Giovanni Gabrieli: visiting Venice during the 16th century

Giovanni Gabrieli (c. 1555-1612) will be perpetually linked to San Marco Basilica, the 16th century beating heart of Venetian music culture. His Symphoniae Sacrae volumes from 1597 and 1615 make him one of the most important representatives of Venetian polyphony. The volumes contain choral motets in concertato style, allowing for various choirs and/or instrument groups to alternate in dialogue. That style was inspired by the architecture of San Marco specifically. The basilica has two opposing choir areas, allowing the composer to fully embrace its acoustic effects. The result is colourful, varied and monumental.
Oltremontano Antwerp has used Giovanni Gabrieli’s compositions as an inspiration for a variety of productions. Depending on the programme, the ensemble is joined by organ and vocalists.
The music takes you on an enchanting journey to the flamboyant Venice of the 16th century.

"Fragment from Gabrieli's Symphoniae Sacrae" @ Festival for Early Music Utrecht (Netherlands) - August 28, 2012
Oltremontano Antwerp in collaboration with Arp Schnitger Ensemble and Gesualdo Consort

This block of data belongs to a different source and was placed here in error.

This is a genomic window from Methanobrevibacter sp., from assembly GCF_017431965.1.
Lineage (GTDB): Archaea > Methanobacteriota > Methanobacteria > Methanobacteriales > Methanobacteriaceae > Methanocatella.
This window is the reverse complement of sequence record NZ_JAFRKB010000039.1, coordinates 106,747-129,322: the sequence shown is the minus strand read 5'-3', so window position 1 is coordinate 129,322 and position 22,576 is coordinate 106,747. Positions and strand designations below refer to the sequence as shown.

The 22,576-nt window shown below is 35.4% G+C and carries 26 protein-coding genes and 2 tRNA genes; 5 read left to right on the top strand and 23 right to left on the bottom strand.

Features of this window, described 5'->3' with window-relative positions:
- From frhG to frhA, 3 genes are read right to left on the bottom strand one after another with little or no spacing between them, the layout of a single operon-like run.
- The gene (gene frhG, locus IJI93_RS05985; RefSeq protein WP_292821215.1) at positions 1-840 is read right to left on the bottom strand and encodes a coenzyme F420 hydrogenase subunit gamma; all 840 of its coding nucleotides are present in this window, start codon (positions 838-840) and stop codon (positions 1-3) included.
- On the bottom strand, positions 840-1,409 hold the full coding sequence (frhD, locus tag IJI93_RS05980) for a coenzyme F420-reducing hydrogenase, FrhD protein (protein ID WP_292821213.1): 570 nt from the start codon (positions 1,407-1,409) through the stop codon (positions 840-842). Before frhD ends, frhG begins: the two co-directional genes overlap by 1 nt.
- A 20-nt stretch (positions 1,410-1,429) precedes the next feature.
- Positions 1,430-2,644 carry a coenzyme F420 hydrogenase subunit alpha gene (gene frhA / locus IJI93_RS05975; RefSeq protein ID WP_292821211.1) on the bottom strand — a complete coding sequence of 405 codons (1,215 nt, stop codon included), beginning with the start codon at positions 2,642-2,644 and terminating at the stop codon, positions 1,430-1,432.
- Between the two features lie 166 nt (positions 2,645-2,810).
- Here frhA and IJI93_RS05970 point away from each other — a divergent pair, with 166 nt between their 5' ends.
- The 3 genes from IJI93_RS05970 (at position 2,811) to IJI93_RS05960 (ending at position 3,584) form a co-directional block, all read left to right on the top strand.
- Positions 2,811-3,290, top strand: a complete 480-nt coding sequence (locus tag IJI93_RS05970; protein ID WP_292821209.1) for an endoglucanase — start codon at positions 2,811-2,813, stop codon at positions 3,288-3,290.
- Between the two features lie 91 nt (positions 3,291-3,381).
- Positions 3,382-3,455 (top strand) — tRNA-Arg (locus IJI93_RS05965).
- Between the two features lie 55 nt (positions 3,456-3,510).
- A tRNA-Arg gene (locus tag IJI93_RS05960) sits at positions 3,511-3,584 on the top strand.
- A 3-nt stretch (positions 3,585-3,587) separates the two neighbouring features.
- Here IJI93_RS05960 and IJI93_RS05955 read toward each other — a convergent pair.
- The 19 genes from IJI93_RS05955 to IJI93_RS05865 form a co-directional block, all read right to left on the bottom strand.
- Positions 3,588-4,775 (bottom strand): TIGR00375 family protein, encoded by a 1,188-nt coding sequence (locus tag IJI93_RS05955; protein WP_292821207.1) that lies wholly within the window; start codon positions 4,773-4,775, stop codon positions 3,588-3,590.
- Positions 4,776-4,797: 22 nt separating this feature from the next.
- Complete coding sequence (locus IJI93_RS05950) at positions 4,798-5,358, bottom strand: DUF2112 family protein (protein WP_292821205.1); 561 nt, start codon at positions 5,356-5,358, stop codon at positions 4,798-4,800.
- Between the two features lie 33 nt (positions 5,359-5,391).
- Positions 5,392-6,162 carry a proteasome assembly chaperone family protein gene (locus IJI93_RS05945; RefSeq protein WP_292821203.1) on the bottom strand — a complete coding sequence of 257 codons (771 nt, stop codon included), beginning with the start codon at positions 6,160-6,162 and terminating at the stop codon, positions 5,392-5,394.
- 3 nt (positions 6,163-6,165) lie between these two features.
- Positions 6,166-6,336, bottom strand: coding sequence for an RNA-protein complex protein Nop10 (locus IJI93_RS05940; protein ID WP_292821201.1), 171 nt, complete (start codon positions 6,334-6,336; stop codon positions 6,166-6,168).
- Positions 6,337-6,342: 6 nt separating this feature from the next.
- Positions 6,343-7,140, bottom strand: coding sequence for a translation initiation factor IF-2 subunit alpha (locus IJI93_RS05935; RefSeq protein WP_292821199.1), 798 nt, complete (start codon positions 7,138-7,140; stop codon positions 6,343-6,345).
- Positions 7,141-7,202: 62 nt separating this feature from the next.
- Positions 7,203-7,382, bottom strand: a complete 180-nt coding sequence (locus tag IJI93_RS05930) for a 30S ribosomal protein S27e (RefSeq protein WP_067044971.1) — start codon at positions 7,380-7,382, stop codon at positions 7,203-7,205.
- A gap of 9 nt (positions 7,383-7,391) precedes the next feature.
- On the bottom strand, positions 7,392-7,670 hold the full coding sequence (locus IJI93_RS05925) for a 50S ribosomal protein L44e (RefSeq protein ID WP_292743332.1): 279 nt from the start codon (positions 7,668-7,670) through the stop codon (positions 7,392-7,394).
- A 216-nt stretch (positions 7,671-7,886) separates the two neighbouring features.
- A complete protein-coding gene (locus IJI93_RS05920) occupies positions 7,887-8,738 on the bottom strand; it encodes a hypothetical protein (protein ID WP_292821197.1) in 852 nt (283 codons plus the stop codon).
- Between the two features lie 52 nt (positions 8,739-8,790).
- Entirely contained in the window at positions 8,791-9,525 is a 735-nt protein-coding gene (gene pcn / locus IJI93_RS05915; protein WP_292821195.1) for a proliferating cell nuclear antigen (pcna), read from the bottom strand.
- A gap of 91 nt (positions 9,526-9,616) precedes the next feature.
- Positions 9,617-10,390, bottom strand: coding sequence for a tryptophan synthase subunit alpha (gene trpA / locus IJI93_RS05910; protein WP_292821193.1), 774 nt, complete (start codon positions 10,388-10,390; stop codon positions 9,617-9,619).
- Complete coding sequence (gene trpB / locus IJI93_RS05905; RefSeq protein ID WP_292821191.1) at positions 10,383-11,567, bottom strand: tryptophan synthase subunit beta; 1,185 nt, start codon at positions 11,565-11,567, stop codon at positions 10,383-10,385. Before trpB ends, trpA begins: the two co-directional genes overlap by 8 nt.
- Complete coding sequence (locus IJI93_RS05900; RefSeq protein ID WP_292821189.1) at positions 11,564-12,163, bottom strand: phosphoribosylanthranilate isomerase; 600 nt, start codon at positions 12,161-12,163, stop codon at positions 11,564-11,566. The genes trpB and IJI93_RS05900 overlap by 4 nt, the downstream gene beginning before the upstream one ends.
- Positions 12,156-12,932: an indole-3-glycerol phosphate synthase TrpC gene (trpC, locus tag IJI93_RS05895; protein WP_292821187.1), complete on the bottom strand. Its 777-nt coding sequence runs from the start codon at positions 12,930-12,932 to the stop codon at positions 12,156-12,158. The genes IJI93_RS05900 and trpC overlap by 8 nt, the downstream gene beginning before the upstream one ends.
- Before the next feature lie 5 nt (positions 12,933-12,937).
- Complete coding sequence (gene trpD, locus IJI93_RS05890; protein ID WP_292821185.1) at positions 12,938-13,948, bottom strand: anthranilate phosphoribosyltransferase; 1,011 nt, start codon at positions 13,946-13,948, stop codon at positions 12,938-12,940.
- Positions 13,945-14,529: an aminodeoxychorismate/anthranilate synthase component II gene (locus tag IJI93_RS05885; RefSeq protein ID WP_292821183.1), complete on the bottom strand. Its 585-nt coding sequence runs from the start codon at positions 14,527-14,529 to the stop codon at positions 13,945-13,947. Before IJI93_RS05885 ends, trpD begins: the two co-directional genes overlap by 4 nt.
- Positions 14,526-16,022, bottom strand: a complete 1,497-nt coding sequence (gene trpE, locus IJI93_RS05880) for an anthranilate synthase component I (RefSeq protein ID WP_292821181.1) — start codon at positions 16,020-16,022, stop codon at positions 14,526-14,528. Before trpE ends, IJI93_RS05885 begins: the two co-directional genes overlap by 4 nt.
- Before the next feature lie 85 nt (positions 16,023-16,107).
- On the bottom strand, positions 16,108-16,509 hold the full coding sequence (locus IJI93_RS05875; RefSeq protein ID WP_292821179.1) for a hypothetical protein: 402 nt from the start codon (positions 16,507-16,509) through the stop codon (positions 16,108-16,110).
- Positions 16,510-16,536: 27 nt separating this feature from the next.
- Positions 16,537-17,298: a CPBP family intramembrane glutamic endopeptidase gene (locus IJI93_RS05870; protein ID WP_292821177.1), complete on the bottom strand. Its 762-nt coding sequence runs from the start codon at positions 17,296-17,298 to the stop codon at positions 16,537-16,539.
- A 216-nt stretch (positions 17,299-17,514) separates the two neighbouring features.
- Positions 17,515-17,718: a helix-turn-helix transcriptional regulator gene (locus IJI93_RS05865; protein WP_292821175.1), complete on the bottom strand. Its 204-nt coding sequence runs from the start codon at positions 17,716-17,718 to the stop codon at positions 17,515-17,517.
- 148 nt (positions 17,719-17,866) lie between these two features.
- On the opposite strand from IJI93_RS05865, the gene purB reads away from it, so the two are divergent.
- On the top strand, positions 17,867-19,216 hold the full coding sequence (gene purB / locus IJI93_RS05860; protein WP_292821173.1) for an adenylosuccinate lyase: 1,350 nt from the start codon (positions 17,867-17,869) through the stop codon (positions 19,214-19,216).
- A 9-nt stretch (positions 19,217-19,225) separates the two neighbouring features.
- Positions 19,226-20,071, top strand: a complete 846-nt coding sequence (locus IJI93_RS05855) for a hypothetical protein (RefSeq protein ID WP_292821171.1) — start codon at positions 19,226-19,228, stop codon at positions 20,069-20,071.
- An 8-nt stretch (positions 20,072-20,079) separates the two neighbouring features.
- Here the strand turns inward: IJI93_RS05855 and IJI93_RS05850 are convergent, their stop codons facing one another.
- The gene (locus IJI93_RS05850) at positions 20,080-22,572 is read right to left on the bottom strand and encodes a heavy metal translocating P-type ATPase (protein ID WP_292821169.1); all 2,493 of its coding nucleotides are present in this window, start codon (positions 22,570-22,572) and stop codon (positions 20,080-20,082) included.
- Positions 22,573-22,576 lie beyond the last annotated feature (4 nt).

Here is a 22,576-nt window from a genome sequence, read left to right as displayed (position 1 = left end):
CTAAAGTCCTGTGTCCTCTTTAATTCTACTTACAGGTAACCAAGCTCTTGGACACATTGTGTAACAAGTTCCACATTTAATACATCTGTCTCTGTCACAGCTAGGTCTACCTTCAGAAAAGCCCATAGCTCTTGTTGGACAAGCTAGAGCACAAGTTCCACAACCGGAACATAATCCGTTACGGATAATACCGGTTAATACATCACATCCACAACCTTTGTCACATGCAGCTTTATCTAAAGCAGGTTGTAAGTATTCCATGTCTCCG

Surexit Christus

This carefully assembled programme is an introduction to the music that Giovanni Gabrieli composed specifically for the Easter period. We start on Good Friday and work towards the climax that is Easter Sunday. For this production, Oltremontano Antwerp is joined by vocalists and organ.

Hodie Christus natus est

This production features a careful selection of Giovanni Gabrieli’s Christmas period compositions. For this programme too, Oltremontano Antwerp is joined by organ and vocalists.

Instrumental Canzonas and Sonatas

Giovanni Gabrieli possesses an extensive repertoire. For this concert, the programme offers a representative selection of Canzonas and Sonatas. Gabrieli has made an important contribution to the development of the instrumental music and was a the real “Maestro” of the Italian Canzona towards the end of the 16th century. He composed canzoni with a instrumental distribution from four to twenty one parts!